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‘The COVID-19 journey will be long’

Testing continues to increase as COVID-19 rates climb in Pike County and in the state.

As of Tuesday morning, Pike County had 259 confirmed cases of COVID-19 with one reported death. The Alabama Department of Public Health reported 98 cases confirmed in the last 14 days in the county, with 916 tests conducted in that timeframe.

Statewide, more than 21,070 cases have been confirmed with 725 deaths.

“Our COVID-19 hotline is really busy with calls,” said Amy Minor, chief clinical officers for Troy Regional Medical Center. “We’re collecting 30 or more testing samples every day … there’s a lot of testing activity.”

The hospital is one of several sites in the county which collects samples for COVID-19 testing. Others include SARHA, CHCHC, Ivy Creek, Southern Health Associates, Pike Internal Medicine and Troy Family Medicine.

Herb Reeves, EMA director for Pike County, reiterated that the virus continues to spread throughout the community.

“As of this morning, we have higher case counts than some of our surrounding counties, including Houston County,” he said Tuesday. “I think we’re going to be dealing with this for quite some time.”

“Pike County’s COVID-19 positive count continues to be higher than previous weeks after mid April’s peak,” said Rick Smith, CEO at Troy Regional Medical Center. “ Troy Regional Medical Center is actively watching to see if the re-opening of the state is impacting our COVID-19 count. Also, as we have discussed previously, with the summertime holidays and neighborhood celebrations, the chance for additional exposures to rise will continue.  We expected the COVID-19 journey to be long and models predict that our positive inpatient count would fluctuate over time.”

Reeves is also dean of student services at Troy University, and he said his department has been providing updates of self-reported COVID-19 cases among students, faculty and staff at the university’s COVID-19 portal.

As of Tuesday morning, the university reported 17 confirmed cases among students and seven among employees. The university identifies which students are living off campus or at other branches.

“Most of these student cases are probably not recorded in the Pike County numbers because their either not from Pike County or they tested positive at home in another county,” Reeves said. The ADPH records the positive test results based on an individual’s home county, not necessarily the county in which he or she was tested.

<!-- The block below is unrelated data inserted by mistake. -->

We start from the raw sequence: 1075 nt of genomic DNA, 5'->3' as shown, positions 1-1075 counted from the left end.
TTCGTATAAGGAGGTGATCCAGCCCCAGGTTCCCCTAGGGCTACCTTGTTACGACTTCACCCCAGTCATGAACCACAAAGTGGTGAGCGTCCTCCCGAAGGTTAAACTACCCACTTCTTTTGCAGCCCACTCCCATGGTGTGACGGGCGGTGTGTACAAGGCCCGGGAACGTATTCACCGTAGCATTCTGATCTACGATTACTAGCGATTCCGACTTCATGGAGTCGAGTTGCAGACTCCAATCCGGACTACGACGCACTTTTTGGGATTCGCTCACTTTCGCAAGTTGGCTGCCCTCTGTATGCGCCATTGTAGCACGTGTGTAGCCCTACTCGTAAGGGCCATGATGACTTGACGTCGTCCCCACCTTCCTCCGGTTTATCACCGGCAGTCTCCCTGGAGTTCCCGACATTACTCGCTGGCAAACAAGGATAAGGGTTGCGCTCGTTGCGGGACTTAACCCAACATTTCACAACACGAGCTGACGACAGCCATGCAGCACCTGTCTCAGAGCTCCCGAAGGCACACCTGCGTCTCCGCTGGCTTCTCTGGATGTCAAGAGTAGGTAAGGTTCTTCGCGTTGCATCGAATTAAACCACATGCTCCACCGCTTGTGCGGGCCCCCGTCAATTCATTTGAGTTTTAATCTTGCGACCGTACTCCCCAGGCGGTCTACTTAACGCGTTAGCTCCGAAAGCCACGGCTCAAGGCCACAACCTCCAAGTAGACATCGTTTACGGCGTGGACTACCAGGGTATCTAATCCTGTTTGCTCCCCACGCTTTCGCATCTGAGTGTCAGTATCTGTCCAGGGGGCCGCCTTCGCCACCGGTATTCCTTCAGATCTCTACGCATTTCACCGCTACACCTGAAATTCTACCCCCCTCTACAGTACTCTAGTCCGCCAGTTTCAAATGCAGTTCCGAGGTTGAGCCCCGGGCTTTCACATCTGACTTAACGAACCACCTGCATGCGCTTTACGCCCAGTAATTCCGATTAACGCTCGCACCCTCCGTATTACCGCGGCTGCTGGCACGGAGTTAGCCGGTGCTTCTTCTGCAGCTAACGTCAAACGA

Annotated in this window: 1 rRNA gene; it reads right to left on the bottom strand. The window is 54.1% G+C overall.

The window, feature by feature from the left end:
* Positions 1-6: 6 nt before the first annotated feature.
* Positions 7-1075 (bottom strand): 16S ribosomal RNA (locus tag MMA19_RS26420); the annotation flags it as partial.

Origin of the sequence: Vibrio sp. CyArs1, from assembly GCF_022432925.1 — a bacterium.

Reeves said university officials are looking ahead the fall, trying to determine what returning to on campus classes and living might look light for students. “Right now, we’re looking at some sort of hybrid model with in person classes and online classes, perhaps for some of our general studies courses that have a large enrollment,” Reeves said.

Cynthia Thomas, interim superintendent of Troy City Schools, said the public schools are awaiting directives from state superintendent Dr. Eric Mackey. “Those should be coming on June 19,” she said, adding that the directives likely will include a virtual option for parents who choose to keep students at home.

In the meantime, cases continue to increase across central Alabama, causing concern for health officials. Over the last 14 days, Montgomery county has had double the number of confirmed cases of Coronavirus (COVID-19) compared to Jefferson and Mobile Counties, according to statistics from the Alabama Department of Public Health. Jefferson County (population 659,892) has experienced 449 cases, and Mobile County (population 414,659) has had 427 cases.  During the same 14 days, Montgomery County (population of only 226,941) has experienced 825 cases.

“Montgomery and the surrounding areas throughout Central Alabama remain a hotspot for the virus, and yet many citizens appear to think the worst is over,” said Dr. David Thrasher, Director of Respiratory Therapy at Jackson Hospital. “I can assure you that Montgomery’s cases are not going down, and if our community does not take this seriously, the virus will continue to spread, and at some point, our medical capacity will reach its limit.”

COVID-19 hospitalizations throughout the last few weeks have continued to increase as have the number of calls from people with concerns about COVID-19. Baptist Health’s three hospital campuses combined had 127 COVID- positive inpatients on June 6, which is the organization’s highest number of positives since the pandemic began. This is up 51% since May 25. Jackson Hospital saw its largest number of COVID- positive inpatients on June 3, peaking at 57. This was a 67% increase within 24 hours.

In Troy, Smith reiterated that TRMC is prepared and capable of handling needs of COVID-19 and other patients.

“TRMC is well prepared for COVID-19 volume bumps and we will continue to be for as long as COVID-19 is around. The organization has a healthy supply of personal protective equipment (PPE) and we have recently purchased equipment necessary to allow for additional negative pressure rooms for our isolation patients,” he said. “Our lab team continues to do a remarkable job with the collection of COVID specimens, even as the number of collections goes up each week. Our ICU rooms and ventilators remain ready for patient use. We have learned a lot since our first COVID-19 patients and our ED and Hospitalist team are very comfortable in providing the care needed.”

And, Smith said, the hospital and its medical providers continue to treat patients for all needs.

“Many of the physician practices now offer telehealth visits for those who prefer not to come into the office. But, if an in-person visit is required, the offices are being kept safe and are abiding by the same strict procedures found inside our hospital facility,” he said. “For those needing healthcare, do not be afraid. TRMC is prepared to care for and keep patients safe.